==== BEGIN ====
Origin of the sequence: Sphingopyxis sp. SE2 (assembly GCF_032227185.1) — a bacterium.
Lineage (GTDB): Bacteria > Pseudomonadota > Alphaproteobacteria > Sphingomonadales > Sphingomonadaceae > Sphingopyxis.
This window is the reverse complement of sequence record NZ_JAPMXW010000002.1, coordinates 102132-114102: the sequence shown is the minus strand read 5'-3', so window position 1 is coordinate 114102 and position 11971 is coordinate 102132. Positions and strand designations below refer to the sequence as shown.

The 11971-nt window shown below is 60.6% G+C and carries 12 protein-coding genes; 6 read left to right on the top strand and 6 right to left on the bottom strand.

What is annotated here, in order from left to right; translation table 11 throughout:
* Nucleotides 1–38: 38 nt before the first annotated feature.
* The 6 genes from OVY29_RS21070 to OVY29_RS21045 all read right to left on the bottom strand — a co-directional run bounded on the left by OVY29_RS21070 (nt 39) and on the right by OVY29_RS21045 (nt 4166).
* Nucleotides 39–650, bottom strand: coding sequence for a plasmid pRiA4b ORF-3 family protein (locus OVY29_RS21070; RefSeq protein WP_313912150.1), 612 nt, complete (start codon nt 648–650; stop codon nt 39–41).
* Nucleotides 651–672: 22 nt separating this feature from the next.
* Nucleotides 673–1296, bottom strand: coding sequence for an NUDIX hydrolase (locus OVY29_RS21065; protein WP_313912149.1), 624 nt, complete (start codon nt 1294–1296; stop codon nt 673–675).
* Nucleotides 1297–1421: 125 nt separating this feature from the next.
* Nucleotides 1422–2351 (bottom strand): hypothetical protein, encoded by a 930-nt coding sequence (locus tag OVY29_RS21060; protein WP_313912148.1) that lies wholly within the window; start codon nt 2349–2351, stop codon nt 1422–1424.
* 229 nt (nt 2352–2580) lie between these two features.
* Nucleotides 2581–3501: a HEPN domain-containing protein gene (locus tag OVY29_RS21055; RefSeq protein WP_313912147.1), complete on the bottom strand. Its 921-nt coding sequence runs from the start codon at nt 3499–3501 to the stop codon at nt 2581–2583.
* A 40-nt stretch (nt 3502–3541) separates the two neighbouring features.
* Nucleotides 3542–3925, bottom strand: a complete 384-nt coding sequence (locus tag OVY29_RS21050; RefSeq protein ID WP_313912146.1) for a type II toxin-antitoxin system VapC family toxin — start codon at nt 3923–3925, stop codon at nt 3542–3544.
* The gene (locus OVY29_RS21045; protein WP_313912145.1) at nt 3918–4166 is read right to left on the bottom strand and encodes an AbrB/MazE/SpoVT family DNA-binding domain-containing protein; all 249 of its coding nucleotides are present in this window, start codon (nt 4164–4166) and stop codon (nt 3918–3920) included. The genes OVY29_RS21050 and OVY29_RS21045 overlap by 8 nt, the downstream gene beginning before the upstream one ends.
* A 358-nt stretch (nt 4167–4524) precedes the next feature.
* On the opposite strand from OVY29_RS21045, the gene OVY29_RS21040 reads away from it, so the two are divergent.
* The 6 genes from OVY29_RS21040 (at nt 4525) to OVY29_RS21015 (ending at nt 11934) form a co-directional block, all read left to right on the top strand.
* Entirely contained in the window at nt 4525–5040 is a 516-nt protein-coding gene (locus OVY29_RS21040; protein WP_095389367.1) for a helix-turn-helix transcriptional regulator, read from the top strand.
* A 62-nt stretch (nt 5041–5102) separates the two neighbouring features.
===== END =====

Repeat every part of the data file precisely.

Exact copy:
Origin of the sequence: Sphingopyxis sp. SE2 (assembly GCF_032227185.1) — a bacterium.
Lineage (GTDB): Bacteria > Pseudomonadota > Alphaproteobacteria > Sphingomonadales > Sphingomonadaceae > Sphingopyxis.
This window is the reverse complement of sequence record NZ_JAPMXW010000002.1, coordinates 102132-114102: the sequence shown is the minus strand read 5'-3', so window position 1 is coordinate 114102 and position 11971 is coordinate 102132. Positions and strand designations below refer to the sequence as shown.

The 11971-nt window shown below is 60.6% G+C and carries 12 protein-coding genes; 6 read left to right on the top strand and 6 right to left on the bottom strand.

What is annotated here, in order from left to right; translation table 11 throughout:
* Nucleotides 1–38: 38 nt before the first annotated feature.
* The 6 genes from OVY29_RS21070 to OVY29_RS21045 all read right to left on the bottom strand — a co-directional run bounded on the left by OVY29_RS21070 (nt 39) and on the right by OVY29_RS21045 (nt 4166).
* Nucleotides 39–650, bottom strand: coding sequence for a plasmid pRiA4b ORF-3 family protein (locus OVY29_RS21070; RefSeq protein WP_313912150.1), 612 nt, complete (start codon nt 648–650; stop codon nt 39–41).
* Nucleotides 651–672: 22 nt separating this feature from the next.
* Nucleotides 673–1296, bottom strand: coding sequence for an NUDIX hydrolase (locus OVY29_RS21065; protein WP_313912149.1), 624 nt, complete (start codon nt 1294–1296; stop codon nt 673–675).
* Nucleotides 1297–1421: 125 nt separating this feature from the next.
* Nucleotides 1422–2351 (bottom strand): hypothetical protein, encoded by a 930-nt coding sequence (locus tag OVY29_RS21060; protein WP_313912148.1) that lies wholly within the window; start codon nt 2349–2351, stop codon nt 1422–1424.
* 229 nt (nt 2352–2580) lie between these two features.
* Nucleotides 2581–3501: a HEPN domain-containing protein gene (locus tag OVY29_RS21055; RefSeq protein WP_313912147.1), complete on the bottom strand. Its 921-nt coding sequence runs from the start codon at nt 3499–3501 to the stop codon at nt 2581–2583.
* A 40-nt stretch (nt 3502–3541) separates the two neighbouring features.
* Nucleotides 3542–3925, bottom strand: a complete 384-nt coding sequence (locus tag OVY29_RS21050; RefSeq protein ID WP_313912146.1) for a type II toxin-antitoxin system VapC family toxin — start codon at nt 3923–3925, stop codon at nt 3542–3544.
* The gene (locus OVY29_RS21045; protein WP_313912145.1) at nt 3918–4166 is read right to left on the bottom strand and encodes an AbrB/MazE/SpoVT family DNA-binding domain-containing protein; all 249 of its coding nucleotides are present in this window, start codon (nt 4164–4166) and stop codon (nt 3918–3920) included. The genes OVY29_RS21050 and OVY29_RS21045 overlap by 8 nt, the downstream gene beginning before the upstream one ends.
* A 358-nt stretch (nt 4167–4524) precedes the next feature.
* On the opposite strand from OVY29_RS21045, the gene OVY29_RS21040 reads away from it, so the two are divergent.
* The 6 genes from OVY29_RS21040 (at nt 4525) to OVY29_RS21015 (ending at nt 11934) form a co-directional block, all read left to right on the top strand.
* Entirely contained in the window at nt 4525–5040 is a 516-nt protein-coding gene (locus OVY29_RS21040; protein WP_095389367.1) for a helix-turn-helix transcriptional regulator, read from the top strand.
* A 62-nt stretch (nt 5041–5102) separates the two neighbouring features.